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I’m not on drugs… I’m having a manic episode

Eighteen years ago, my mum took me to our local doctor, concerned about my sudden strange behaviour since finishing my final high school exams.  Taking one look at me, his first reaction was to tell Mum that I was obviously under the influence of drugs.

When she told him she didn’t think I would take drugs (which I never have) – he made a sarcastic remark about parents like her having “no idea at all.”

Three days later, after ordering brain scans, CAT scans and a battery of other medical tests, the local hospital concluded I was having my first acute manic  episode.

This incident sprung to mind today as I read an article in the Shepparton News about HeadSpace – Australia’s youth mental health foundation – running courses in country Victoria next month to help parents identify and intervene early with the mental health needs of their children.

As Headspace says to parents and carers on their website: “Recognising signs is the first step toward getting [your children] help.”

I couldn’t agree more.

If it wasn’t for my parents and then boyfriend (now my loving husband!) – my local GP may have dismissed the signs of my first manic episode as a teenager experimenting with drugs.  It was my parents who told him of my family history of Bipolar Disorder and the incredible stress I’d been under the weeks prior during Year 12 exams.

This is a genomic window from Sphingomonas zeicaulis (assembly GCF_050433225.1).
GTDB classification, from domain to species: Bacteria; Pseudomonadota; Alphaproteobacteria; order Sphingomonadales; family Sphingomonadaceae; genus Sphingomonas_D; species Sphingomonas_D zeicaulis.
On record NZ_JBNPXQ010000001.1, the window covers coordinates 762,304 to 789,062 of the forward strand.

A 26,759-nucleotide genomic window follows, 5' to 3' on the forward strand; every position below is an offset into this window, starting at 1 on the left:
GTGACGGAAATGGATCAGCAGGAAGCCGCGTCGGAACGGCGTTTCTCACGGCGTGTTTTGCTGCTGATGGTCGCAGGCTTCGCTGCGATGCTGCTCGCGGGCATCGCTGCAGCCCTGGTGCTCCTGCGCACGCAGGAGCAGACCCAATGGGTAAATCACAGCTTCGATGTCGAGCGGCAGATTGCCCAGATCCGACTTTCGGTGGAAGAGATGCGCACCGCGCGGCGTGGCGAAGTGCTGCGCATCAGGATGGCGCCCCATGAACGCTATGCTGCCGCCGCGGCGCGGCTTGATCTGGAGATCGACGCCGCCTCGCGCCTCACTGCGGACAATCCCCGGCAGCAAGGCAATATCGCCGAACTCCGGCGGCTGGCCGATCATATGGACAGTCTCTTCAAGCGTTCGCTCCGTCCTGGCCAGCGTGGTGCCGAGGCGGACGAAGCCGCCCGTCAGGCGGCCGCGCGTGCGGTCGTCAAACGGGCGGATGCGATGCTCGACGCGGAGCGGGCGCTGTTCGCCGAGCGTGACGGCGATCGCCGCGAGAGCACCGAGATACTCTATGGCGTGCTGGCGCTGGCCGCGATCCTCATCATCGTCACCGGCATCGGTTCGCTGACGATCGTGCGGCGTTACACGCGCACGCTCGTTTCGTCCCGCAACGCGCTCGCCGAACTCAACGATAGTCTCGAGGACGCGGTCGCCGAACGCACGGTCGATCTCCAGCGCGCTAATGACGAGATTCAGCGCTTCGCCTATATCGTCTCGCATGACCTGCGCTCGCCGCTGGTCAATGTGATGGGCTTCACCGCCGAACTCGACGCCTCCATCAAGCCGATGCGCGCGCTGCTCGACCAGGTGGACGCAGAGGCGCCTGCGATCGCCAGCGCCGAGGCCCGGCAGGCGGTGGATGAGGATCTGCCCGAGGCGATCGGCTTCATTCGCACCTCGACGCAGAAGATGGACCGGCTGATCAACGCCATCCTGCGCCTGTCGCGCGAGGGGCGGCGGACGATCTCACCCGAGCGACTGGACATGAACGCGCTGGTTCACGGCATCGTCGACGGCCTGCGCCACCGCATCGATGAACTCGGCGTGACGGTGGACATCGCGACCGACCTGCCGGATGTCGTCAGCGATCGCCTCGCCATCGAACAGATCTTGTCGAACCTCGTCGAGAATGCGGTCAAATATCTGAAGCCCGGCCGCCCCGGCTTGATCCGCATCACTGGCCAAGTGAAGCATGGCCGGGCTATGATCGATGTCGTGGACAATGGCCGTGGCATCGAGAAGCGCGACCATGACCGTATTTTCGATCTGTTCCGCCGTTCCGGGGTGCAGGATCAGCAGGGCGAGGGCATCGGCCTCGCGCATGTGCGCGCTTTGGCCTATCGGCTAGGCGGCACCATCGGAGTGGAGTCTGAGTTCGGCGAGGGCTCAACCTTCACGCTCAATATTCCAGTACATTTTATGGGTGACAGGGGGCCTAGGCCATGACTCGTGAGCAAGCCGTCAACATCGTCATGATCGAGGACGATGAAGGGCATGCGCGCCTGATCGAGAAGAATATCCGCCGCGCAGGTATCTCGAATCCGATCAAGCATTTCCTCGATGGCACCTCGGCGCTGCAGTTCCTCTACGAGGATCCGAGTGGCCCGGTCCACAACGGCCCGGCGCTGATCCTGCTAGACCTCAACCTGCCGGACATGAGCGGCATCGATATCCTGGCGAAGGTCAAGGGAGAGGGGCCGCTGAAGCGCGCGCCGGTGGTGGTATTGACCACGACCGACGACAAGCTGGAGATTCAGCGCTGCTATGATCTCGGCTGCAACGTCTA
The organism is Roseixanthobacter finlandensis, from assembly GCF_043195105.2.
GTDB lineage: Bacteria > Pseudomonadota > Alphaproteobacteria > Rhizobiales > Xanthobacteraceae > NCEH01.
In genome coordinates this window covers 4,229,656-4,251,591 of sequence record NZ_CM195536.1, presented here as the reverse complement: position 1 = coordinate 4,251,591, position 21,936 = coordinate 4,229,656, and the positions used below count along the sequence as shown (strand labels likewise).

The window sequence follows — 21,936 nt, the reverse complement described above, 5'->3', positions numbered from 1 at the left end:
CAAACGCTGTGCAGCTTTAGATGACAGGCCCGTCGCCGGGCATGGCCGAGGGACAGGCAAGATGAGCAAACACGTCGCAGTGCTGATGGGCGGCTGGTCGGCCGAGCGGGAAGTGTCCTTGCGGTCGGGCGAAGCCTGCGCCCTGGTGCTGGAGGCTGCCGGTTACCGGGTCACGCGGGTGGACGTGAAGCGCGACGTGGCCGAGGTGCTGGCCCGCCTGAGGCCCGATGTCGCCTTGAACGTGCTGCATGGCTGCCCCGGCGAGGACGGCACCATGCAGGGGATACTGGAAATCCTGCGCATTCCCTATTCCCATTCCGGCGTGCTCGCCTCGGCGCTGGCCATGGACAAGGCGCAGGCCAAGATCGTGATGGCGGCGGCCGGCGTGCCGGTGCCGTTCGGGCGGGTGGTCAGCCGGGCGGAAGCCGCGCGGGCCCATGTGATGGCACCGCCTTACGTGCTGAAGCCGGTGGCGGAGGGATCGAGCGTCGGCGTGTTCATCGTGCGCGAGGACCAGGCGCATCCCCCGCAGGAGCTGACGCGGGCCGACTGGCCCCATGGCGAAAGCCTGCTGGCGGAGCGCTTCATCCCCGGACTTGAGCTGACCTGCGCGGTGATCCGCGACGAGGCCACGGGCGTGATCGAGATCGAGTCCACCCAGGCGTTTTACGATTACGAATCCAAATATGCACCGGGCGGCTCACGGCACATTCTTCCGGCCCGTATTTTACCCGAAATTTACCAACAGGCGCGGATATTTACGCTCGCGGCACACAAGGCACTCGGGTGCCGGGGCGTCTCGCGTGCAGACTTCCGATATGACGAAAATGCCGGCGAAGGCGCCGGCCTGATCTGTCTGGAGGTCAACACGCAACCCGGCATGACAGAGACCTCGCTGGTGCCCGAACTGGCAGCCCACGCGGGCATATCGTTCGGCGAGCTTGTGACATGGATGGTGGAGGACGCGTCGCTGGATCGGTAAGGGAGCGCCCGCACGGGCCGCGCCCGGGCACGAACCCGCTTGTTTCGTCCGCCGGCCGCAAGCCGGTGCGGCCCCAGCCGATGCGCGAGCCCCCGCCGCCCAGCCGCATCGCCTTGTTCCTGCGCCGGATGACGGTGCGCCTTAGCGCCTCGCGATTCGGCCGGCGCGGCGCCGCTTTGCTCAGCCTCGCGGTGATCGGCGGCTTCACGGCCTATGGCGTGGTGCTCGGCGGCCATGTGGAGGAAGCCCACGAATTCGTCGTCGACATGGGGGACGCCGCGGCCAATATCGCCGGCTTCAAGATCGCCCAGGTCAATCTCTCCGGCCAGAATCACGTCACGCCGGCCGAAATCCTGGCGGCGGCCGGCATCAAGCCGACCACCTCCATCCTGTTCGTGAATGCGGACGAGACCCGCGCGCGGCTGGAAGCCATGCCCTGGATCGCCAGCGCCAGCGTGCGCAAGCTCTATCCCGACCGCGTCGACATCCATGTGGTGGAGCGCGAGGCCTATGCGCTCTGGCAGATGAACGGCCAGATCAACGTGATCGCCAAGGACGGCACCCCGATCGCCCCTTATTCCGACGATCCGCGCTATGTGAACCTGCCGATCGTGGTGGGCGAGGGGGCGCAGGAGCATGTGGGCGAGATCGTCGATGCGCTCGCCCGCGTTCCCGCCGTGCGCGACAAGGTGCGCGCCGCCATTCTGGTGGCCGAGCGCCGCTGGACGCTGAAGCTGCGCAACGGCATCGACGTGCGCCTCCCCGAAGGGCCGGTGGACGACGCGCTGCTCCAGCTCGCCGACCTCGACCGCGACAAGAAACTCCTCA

As parents, we are our children’s advocates:  if they start wheezing, we take them to the Doctor.  If they are struggling at school, we book a time to speak to their teacher.  So why wouldn’t we be on the lookout for signs that they are struggling with depression, anxiety or displaying other out of character behaviours.

Nobody knows our children better than us.  And we need to be aware of the symptoms of mental illness and take them seriously.

Parents in Shepparton know this better than most.  Despite the idyllic setting, this regional centre has some of the highest rates of youth suicide in Victoria.  They have learnt that mental illness is the hidden killer.

Mariska xx

Check out Headspace’s excellent mental health resources for parents and youth at www.headspace.org.au

 

Anger, Daily Life, Despair

What Lindy Chamberlain taught me about bitterness

Getting out of bed at 5.30am to attend a breakfast one hour’s drive away in the City isn’t my idea of a great morning.  I’m not a morning person at the best of times.  But yesterday I did just that and was rewarded with a morning I’ll never forget.

I’ll be the first to admit that – at times – I have struggled with bitterness.  For a while there, after my diagnosis and again after I spent time in a psychiatric hospital after the birth of my first baby, I felt let down by my own body and angry at my ill-treatment at the hands of medical staff.

Which is why I found the speaker for this year’s Melbourne Prayer Breakfast, Lindy Chamberlain-Creighton, so gripping.

015703-lindy-and-azaria

If anyone has a reason to be bitter, it’s Lindy Chamberlain (as she’s commonly known).  Accused and convicted of murdering her nine-week-old baby daughter Azaria (pictured above with her) while camping at Uluru – then known as Ayers Rock – in 1980, Lindy maintained that she saw a dingo leave the tent where Azaria was sleeping.